Crime & Accidents News
17 March 2017

In the personal loan sector, impersonation or identity theft is the number one contributor to fraud with men between the ages of 28 and 40 being the primary targets. This is followed by credit card transaction dispute and phishing fraud. 
“More and more South Africans are losing money due to identity fraud and the clever execution of the fraud often makes it very difficult to detect,” says Alfred Ramosedi, Executive for Sales and Marketing at African Bank. 
The South African Fraud Prevention Service (SAFPS), say identity theft in South Africa has in fact increased substantially over the last six years.  “Last year alone, we saved the banking industry R1.7 billion based on accounts that were declined as a result of a listing at the SAFPS,” says SAFPS’ Manie Van Schalkwyk.

SAFPS confirm that the scale of the identity theft is rising as more and more transactions are done electronically. “The problem is that victims usually only discover that they were the victims of identity theft once they are negatively listed for non-payment of accounts opened in their names or once their credit or loan applications are rejected,” says Van Schalkwyk.

ID theft normally starts with a stolen or lost ID book. The victim’s photograph is usually replaced with that of the fraudster who is doing the impersonation. “Armed with a fraudulent ID book, fraudulent bank statements etc. they can apply for loans, take out contracts or even open fraudulent bank accounts,” says Ramosedi.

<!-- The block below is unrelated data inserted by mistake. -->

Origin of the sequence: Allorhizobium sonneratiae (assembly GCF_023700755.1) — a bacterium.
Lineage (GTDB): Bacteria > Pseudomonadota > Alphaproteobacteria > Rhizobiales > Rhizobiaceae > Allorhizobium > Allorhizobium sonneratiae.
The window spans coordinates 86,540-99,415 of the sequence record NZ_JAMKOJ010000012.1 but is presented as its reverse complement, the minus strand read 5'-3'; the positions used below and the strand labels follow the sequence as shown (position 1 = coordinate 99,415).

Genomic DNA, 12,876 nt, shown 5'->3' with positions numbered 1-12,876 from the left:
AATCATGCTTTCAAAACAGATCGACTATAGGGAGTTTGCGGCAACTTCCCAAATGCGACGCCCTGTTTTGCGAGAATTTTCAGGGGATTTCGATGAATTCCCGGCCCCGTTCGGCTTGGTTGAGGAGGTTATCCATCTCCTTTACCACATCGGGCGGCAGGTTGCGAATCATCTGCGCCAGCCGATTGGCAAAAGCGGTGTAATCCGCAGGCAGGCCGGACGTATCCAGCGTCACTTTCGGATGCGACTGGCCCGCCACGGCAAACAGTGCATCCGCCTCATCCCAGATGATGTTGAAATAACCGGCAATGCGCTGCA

While the theft of identity won’t cost you in the short term, it is the long-term cost that needs to be factored in. “You have to be removed from being blacklisted by credit bureaux, prove that the transactions weren’t yours and in some instances even change your identity number,” explains Ramosedi.

Ramosedi says criminals are extremely resourceful and will resort to any measures to get one’s personal information and once they set up a fake ID, they look like they are transacting as a legitimate person.

In order to safeguard yourself from identity fraud, here are some useful hints and tips to follow;

  • Do not carry unnecessary personal information in your wallet or purse.
  • Do not disclose personal information such as passwords and pins when asked to do so by anyone via telephone, fax or even email.
  • Do not write down pins and passwords and avoid obvious choices like birth dates and first names.
  • Do not use internet cafes or unsecure terminals (hotels, conference centres etc.) to do your banking.
  • Do not be a victim of dumpster diving. Never throw away documents with your bank account details or other personal information without first destroying the information.  

If you are worried you may become a victim of fraud, you can ask the bureaux to put an alert on your name and you will be notified in the event anyone tries to open a fraudulent account in your name.

Consumers can also lodge a Protective Registrations or register as a Victim with the SAFPS. This is a free service to consumers. Consumers can contact SAFPS on 0860 101 248 or SMS the word “protectid” to 43366 and they will be contacted directly. 

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